Securing git (via HTTPS) with Keycloak

Hi All,

I’ve got a use case that I haven’t run across before. I’d like to secure git (via https) using keycloak.

A few additional requirements:

  • The keycloak setup is one where there may be external IdPs, so password and client_credentials grant types won’t work.
  • Running a local webserver that listens for the callback is considered a “security hole” by the customer, since it would either need to run on http, or with a self-signed cert.
  • We can install git “credential helpers”.
  • We have full control over the proxy in front of git (nginx), and can modify its configuration and modules.

My initial thought was the following:

  • Write a git “credential helper” that outputs a login link to be opened in the browser
  • Have the login use a client with a custom login flow
  • Write a custom authenticator that stores a “code” (e.g. 6 digits or something simple) as a new credential type, and outputs the code at the end of a successful login
  • Use the git credential helper to ask for the code
  • Write the nginx configuration using the auth_request module to perform an auth subrequest that passes the code to keycloak, which returns a 2xx, and deletes the credential if it matches (to enforce one-time use)

My questions are:

  • Has anyone encountered a use case like this?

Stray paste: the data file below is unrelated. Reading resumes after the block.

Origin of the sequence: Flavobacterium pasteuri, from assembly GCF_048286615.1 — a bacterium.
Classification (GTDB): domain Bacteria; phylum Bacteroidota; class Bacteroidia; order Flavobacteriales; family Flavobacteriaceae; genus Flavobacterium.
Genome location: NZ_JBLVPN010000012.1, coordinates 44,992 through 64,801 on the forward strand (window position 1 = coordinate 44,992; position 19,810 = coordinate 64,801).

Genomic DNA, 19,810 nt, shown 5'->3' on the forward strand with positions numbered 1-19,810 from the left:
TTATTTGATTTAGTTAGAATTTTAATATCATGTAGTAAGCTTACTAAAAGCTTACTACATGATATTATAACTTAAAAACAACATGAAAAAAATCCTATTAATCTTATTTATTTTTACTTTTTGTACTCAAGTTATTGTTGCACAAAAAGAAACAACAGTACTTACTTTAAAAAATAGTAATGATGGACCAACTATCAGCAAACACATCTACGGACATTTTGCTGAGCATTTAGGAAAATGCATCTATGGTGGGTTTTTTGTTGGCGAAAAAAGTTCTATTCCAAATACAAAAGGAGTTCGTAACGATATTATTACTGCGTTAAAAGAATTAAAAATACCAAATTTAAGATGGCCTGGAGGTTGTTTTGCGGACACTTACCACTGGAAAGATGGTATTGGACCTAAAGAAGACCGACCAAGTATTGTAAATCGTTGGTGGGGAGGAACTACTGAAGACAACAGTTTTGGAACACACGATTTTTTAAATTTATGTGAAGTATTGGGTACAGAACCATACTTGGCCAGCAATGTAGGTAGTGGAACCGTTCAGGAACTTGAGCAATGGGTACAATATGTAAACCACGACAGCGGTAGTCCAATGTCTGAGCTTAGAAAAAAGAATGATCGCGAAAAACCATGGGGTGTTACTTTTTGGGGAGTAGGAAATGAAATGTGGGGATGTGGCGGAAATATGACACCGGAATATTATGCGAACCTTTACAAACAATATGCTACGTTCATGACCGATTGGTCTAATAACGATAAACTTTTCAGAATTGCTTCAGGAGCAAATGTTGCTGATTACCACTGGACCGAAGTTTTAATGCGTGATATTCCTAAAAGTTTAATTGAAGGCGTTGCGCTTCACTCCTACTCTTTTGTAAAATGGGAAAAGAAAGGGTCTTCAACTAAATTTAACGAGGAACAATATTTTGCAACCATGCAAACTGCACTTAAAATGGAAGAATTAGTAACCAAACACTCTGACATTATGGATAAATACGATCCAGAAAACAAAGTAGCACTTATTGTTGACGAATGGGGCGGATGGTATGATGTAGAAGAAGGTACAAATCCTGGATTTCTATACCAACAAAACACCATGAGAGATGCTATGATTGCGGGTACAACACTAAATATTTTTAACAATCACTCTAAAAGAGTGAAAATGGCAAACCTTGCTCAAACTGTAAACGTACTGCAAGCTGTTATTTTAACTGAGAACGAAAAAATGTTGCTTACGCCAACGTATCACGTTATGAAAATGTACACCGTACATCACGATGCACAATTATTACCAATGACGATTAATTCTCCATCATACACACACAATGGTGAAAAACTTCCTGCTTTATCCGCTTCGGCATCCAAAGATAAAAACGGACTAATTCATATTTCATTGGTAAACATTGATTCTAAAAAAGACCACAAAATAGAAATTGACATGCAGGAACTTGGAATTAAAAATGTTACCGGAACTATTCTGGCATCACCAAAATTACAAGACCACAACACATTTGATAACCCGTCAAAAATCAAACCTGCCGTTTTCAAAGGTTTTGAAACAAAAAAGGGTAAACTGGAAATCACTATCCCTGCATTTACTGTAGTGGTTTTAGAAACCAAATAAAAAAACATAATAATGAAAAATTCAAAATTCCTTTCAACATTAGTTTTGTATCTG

• Can anyone review my proposal and see if there are holes/improvements?

Thanks and best regards!

It sounds like a code which needs to be maintained and also deployed to the user. I tested https clone in one enterprise GitHub with SAML SSO enabled:

remote: Password authentication is not available for Git operations.
remote: You must use a personal access token or SSH key.

Quick google and I found that Bitbucket has similar approach. So I wouldn’t introduce bespoke authentication.

If it is really necessary then proposed approach seems to be OK. It is similar to CloudFoundry CLI sso login cf login --sso - cf will provide a url to obtain a one-time passcode to login. I would think about race conditions: e.g. two auth requests are initialized at the same time.

I would introduce also limited time validity of the stored code - user may not exchange code for the code, so permanently stored code will increase attack surface and 6 digits code without time expiration is really weak for brute force attack.

Passcode with good entropy will be even better instead of the 6 digits code - otherwise there is attack window when slow human will try to copy code from the browser to the git cli - attacker with fast paralelized brute force power has a good chance to guess that 6 digits and got a token first.

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